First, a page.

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The Revamped Offensive Line Is Cautiously Optimistic

Posted by Matt Terl on October 14, 2009 – 11:26 am

If I had to characterize the mood of the locker room today — and I did, actually, when we were taping Redskins Nation for Comcast SportsNet — I’d call it “frustrated.” Not with each other, per se, and not with the coaches. Not with the media, either (Mike Sellers‘s mildly amusing quote notwithstanding).

They just seem frustrated with not winning. This is a team that is firmly convinced — rightly or not — that they’re underperforming and failing to execute.
And that sentiment extends to everyone on the team, including the newly reshuffled offensive line. If you listen to head coach Jim Zorn’s Monday press conference on Redskins.com, you’ll hear the Washington Post’s Jason Reid ask if this lineup — which Zorn officially declared today as Stephon Heyer, Derrick Dockery, Casey Rabach, Will Montgomery, and Mike Williams — will allow Zorn to call the plays he wants.

It’s an eminently reasonable question, but if you listen to Reid’s voice the tone of sheer disbelief makes it clear just how little is expected of this group.

Fortunately, they don’t see it quite that way.

“I just think everybody [needs to] understand their job and do their job,” Rabach — now the grizzled Redskins veteran of the line — said. “That’s what it comes down to. There’s a lot of new guys at different positions, but it’s a lot of guys that have played a lot of football. We just have to go through and play. That’s all we have to do.”

Dockery went for a similarly level-headed approach. “I think everybody that’s plugged in has to make sure that they do their job,” he said. “I think as individuals you’ve gotta take pride in your work, come in each and every day prepare like it’s your last, and go hard. We can’t be worried about this guy or that guy; I think if everybody does their job, if we’re a cohesive unit on that field come Sunday, we’ll be fine.”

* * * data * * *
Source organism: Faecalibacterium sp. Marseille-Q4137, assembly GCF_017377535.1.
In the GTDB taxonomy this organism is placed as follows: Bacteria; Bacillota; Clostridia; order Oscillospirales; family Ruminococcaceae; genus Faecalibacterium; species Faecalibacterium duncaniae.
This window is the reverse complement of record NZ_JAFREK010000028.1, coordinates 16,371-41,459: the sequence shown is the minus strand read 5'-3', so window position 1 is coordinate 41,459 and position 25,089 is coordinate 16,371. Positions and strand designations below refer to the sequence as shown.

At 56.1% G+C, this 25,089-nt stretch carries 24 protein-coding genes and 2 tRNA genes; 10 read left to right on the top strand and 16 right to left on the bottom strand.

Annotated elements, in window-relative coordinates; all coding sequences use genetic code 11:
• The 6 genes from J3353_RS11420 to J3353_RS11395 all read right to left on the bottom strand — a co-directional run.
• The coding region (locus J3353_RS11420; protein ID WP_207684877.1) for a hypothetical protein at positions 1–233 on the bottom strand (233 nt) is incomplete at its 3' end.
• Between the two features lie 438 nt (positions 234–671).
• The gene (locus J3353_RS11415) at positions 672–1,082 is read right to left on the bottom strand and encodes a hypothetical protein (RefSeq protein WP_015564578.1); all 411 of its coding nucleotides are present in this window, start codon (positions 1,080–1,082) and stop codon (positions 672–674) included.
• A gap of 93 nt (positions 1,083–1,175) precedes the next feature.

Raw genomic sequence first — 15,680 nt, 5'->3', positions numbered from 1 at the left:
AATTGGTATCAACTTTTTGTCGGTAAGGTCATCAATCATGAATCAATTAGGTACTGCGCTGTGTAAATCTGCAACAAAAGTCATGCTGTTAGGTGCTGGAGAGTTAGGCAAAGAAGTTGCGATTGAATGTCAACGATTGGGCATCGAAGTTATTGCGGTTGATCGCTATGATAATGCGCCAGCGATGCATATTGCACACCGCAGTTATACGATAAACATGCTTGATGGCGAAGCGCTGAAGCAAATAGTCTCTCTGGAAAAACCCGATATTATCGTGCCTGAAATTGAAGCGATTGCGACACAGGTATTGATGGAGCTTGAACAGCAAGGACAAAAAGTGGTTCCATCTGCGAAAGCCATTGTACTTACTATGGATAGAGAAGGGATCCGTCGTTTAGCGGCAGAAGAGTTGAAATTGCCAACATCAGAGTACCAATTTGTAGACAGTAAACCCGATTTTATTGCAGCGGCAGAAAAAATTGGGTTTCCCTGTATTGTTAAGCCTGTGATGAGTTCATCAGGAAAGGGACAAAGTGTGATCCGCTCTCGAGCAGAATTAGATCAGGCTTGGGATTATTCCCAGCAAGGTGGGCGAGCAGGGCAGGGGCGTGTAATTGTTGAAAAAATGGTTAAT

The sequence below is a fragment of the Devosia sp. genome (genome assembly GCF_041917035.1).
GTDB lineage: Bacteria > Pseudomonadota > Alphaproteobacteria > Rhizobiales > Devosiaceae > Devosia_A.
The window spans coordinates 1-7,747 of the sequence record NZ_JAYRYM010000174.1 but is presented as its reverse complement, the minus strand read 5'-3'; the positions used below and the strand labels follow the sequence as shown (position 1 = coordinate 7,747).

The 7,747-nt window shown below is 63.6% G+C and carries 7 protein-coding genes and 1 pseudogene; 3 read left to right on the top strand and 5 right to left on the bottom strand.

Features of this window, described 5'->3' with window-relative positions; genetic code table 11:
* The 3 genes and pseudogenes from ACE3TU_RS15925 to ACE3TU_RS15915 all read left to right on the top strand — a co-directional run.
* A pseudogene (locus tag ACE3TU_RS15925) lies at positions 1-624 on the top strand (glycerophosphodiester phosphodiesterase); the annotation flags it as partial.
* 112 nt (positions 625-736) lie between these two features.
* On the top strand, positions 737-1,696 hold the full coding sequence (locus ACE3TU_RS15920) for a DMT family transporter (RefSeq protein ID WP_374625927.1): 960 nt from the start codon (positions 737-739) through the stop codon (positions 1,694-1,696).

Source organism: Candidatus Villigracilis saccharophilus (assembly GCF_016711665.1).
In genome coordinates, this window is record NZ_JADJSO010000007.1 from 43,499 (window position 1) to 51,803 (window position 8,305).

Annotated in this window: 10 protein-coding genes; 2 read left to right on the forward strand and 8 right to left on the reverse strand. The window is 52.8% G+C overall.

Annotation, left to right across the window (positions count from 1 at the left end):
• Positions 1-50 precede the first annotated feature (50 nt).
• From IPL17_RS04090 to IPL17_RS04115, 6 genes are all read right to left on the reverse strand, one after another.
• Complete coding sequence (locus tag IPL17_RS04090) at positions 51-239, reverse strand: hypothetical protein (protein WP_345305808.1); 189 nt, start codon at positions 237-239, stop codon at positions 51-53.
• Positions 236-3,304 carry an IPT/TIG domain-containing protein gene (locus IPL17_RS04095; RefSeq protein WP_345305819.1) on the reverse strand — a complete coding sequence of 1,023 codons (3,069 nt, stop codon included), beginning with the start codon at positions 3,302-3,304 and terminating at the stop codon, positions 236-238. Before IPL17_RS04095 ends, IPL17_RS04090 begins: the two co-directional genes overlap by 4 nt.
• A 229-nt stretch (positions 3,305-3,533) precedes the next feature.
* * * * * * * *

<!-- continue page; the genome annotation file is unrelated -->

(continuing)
Williams was asked if he had talked to Heyer for tips on the right tackle spot, and seemed completely incredulous at the question. “We sit right next to each other in the meeting room,” he said, laughing. “Man, we talk. The offensive line, what makes a good offensive line, everybody communicates. There’s not a guy that’s in there that does not talk to each other. It’s not like, ‘You got your job and I got mine, so you do yours.’ No.

“Even when I wasn’t in there,” he continued, “me and Stephon would still talk. ‘What do you see? What can do I this?’ or ‘What do you see, Steph? What step can I do better?’ And that’s just building. That’s offensive line unity, and that’s how it’s always gonna be. There’s not gonna be any added pressure cause he’s shuffling new people. It’s just gonna be different. Not extra pressure, just different.”

One of the main concerns is if Heyer — who came into the league as an undrafted free agent — can fill in for Pro Bowl left tackle Chris Samuels on Jason Campbell‘s blindside. And, again, the guys he’ll be playing alongside seem quietly confident.